By Hasu P.
How does it feel to perceive oneself as a bladder cancer (BC) survivor rather than a bladder cancer patient? The first time I was introduced as a survivor within the Bladder Cancer Canada (BCC) community, I felt a sense of empowerment and it changed my perception of myself – forever.
My first encounter with bladder cancer was over twenty years ago when I was diagnosed with urothelial carcinoma – a form of non-muscle invasive bladder cancer. Since then, I have had seven TURBTs, mitomycin C and BCG intravesical therapies and countless cystoscopies. However, that has not hindered me from leading a good quality life as a full-time working mother. So, essentially, I perceive myself as a bladder cancer survivor.
An Accidental Discovery
Like most cancers, bladder cancer is an insidious disease that only manifests itself long after it has taken root. So, what were my symptoms? None! I neither had blood in my urine nor UTIs nor any kind of pain. So how was I diagnosed? An ultrasound technologist fortuitously noticed and reported some mass in my bladder while performing a routine pelvic ultrasound for menorrhagia symptoms. My doctor promptly referred me to a urologist/oncologist at the local hospital and, within a couple of weeks, I had my first cystoscopy.
It felt surreal looking into the interior of my bladder as if I was watching a sea world episode of “The Nature of Things.” We were looking at this wafting polyp-like structure. That, the urologist said, was the tumour that needed to be scraped off as soon as possible. I was in complete shock and so was my husband. That such a cancer existed was news to us, neither of us had heard of it. We rushed to the library. Internet age was in its infancy at the time.
Where Did I Fit In?
Of course, there was not a lot of literature on this cancer but what we did find was interesting. Smoking was listed as the leading cause and its incidence was highest in older Caucasian men. “Where did I fit in?” I wondered. I was a health-conscious, non-smoking 44-year-old woman of South Asian descent, with no history of bladder cancer in my extended family.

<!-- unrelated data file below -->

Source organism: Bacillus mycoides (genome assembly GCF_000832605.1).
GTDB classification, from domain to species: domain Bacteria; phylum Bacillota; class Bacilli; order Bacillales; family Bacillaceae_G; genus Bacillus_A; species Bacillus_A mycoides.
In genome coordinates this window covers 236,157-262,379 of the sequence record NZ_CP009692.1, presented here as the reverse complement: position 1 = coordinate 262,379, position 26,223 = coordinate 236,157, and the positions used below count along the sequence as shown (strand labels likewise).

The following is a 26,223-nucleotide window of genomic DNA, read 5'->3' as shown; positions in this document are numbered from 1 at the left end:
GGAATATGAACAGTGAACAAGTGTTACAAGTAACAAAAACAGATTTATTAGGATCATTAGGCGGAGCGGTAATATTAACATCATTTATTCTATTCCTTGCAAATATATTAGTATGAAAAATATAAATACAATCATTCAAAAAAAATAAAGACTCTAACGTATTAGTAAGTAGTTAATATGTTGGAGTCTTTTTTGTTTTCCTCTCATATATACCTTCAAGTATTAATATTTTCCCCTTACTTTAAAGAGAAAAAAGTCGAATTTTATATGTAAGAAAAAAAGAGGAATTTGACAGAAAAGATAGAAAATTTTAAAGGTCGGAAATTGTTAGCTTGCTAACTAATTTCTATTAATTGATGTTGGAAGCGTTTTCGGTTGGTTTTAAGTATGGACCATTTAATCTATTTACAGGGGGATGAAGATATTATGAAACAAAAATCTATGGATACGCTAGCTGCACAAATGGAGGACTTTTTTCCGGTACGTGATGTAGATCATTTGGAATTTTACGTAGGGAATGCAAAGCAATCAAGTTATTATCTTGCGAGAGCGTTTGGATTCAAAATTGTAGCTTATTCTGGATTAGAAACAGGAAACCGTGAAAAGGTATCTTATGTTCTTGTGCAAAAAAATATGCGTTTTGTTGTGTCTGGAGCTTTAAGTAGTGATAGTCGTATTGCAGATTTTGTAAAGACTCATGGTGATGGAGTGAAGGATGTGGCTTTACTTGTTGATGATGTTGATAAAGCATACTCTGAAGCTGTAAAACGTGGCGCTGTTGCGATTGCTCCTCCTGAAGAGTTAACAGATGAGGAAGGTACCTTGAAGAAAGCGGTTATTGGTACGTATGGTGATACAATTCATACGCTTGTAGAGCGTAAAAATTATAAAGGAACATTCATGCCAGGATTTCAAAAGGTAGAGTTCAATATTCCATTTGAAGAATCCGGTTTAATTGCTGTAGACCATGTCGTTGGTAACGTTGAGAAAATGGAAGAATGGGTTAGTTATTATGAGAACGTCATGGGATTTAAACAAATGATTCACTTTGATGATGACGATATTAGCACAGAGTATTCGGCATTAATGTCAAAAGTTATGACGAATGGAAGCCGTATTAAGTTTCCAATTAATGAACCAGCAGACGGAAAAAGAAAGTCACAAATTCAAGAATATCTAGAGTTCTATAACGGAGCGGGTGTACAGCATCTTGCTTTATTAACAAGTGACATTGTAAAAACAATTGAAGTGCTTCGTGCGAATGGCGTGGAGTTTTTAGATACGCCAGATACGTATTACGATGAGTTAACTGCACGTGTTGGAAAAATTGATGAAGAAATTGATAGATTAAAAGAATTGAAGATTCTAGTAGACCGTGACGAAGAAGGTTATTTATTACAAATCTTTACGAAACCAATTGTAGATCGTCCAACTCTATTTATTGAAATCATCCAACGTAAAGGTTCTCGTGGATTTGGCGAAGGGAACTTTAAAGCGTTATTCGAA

An appointment with the urologist a few days later helped allay our fears somewhat. The good news was that the cancer was at a preliminary stage and he said that, although the probability of recurrence was high, it would be controllable. I would also have screening tests periodically to ensure that there was no cancer in other organs. Histology results of the TURBT performed a couple of weeks later confirmed the doctor’s diagnosis of urothelial carcinoma. According to him my occupation as a pharmaceutical laboratory analyst was a concern, but not a risk. Upon our request he wrote a recommendation letter to my employer to have my duties directed away from the laboratory environment. Thankfully my employer was accommodating, and I had a rewarding career in my new role as a coordinator for twenty more years until my retirement.
Opening Up Eventually Was a Relief
Being diagnosed with cancer of any kind, regardless of the disease stage or one’s chronological age, is a most harrowing experience emotionally and not something one can easily share with others.
I was devastated at the time and apart from reaching out to my immediate family and very close friends, I was not ready to talk about it. I feared not being able to handle people’s reactions. Eventually, when I did open up to my colleagues, I felt a great sense of relief. I realized that I was not responsible for anybody’s feelings or reactions and well-meaning colleagues, friends and relatives would always be understanding and supportive.
Looking back over the long span of my bladder cancer journey, I feel very fortunate that it has been relatively smooth with a few bumps and jolts, the cancer has been non-muscle invasive and the fact that I have a caring and dedicated doctor I trust has helped greatly. Of course, there is always anxiety to deal with before each cystoscopy and TURBT. Although TURBT is a relatively safe procedure, complications can happen. I have had situations when the bladder wall was nicked, and this entailed having a catheter for a few days post-surgery. There was a time when I was consumed with worry about my bladder not sustaining the frequent TURBTs or the recurrence.
A Sense of Belonging
Thanks to Bladder Cancer Canada (BCC) I have come a long way in understanding that it’s possible to live well even after a radical cystectomy. I have had the opportunity to meet other bladder cancer survivors in person as well as in online events and support groups facilitated by BCC.
I continue to gain knowledge about the latest treatment options and ongoing research through BCC newsletters and webinars. Becoming a member of BCC has been a blessing for me. It has given me a sense of belonging and an opportunity to connect with other women who are BC survivors. I hope to help raise awareness of this little-known cancer and be of service as a peer support volunteer.